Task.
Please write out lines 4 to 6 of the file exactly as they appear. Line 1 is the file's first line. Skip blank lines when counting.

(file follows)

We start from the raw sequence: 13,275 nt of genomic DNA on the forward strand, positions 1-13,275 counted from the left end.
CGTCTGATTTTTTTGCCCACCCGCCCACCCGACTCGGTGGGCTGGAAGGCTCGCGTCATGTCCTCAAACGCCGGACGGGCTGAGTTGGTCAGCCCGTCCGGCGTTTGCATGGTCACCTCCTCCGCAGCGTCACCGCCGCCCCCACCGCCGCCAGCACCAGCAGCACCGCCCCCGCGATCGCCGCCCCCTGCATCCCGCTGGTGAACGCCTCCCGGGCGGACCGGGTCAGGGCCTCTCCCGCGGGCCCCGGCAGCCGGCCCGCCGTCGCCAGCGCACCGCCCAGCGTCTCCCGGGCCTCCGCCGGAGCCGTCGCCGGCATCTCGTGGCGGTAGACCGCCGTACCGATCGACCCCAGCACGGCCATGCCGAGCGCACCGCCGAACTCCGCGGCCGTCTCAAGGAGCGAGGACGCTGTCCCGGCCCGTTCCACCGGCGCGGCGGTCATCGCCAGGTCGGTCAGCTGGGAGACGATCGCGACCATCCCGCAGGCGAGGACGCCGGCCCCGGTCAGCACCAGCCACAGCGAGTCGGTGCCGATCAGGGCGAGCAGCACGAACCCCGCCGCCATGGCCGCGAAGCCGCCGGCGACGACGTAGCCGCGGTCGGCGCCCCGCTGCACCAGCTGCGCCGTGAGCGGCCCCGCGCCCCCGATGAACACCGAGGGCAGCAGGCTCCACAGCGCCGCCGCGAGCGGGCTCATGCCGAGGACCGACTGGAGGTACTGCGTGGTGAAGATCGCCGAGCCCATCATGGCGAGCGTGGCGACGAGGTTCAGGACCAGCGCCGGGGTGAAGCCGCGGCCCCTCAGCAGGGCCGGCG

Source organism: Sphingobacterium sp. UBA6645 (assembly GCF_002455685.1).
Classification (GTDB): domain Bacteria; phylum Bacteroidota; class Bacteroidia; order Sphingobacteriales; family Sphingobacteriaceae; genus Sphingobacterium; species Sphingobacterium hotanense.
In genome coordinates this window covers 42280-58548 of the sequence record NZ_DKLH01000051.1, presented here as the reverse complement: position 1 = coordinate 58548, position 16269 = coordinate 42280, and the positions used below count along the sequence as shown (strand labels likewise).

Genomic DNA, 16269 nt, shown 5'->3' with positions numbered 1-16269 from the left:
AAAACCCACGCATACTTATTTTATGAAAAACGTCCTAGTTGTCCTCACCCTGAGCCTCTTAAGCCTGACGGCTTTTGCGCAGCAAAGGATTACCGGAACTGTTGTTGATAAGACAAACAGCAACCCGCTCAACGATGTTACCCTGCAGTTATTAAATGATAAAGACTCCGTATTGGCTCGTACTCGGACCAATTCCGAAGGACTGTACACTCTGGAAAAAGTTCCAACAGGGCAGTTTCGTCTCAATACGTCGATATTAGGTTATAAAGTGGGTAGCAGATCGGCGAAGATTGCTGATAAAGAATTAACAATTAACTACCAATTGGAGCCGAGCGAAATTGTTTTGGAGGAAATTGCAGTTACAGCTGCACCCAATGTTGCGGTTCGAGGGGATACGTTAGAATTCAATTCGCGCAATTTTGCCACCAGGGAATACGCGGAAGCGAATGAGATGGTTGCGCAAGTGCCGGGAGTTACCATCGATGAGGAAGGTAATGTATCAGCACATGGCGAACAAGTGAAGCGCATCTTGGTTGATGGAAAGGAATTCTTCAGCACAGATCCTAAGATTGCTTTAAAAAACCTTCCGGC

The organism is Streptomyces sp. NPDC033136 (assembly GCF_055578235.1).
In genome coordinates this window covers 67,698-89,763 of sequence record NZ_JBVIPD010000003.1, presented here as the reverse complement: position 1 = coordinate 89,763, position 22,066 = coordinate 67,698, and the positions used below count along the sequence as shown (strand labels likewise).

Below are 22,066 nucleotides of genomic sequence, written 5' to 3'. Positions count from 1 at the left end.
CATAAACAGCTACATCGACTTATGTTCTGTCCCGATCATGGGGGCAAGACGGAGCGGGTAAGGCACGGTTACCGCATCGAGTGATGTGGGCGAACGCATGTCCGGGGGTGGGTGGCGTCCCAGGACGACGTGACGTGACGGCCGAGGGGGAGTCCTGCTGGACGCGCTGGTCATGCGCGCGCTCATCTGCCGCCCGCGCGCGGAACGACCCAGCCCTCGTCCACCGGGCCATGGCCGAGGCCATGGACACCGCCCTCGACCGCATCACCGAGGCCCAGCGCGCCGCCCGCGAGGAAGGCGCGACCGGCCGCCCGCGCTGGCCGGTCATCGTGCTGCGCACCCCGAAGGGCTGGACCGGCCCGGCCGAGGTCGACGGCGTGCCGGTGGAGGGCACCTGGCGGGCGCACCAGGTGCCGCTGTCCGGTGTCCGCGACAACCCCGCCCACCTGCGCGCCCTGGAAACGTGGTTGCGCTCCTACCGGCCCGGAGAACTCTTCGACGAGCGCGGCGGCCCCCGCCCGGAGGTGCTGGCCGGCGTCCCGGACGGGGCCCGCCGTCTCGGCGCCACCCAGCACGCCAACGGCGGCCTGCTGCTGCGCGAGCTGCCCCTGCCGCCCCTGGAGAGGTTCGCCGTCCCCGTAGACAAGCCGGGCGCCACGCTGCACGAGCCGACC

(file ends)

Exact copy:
Classification (GTDB): domain Bacteria; phylum Bacteroidota; class Bacteroidia; order Sphingobacteriales; family Sphingobacteriaceae; genus Sphingobacterium; species Sphingobacterium hotanense.
In genome coordinates this window covers 42280-58548 of the sequence record NZ_DKLH01000051.1, presented here as the reverse complement: position 1 = coordinate 58548, position 16269 = coordinate 42280, and the positions used below count along the sequence as shown (strand labels likewise).

Genomic DNA, 16269 nt, shown 5'->3' with positions numbered 1-16269 from the left: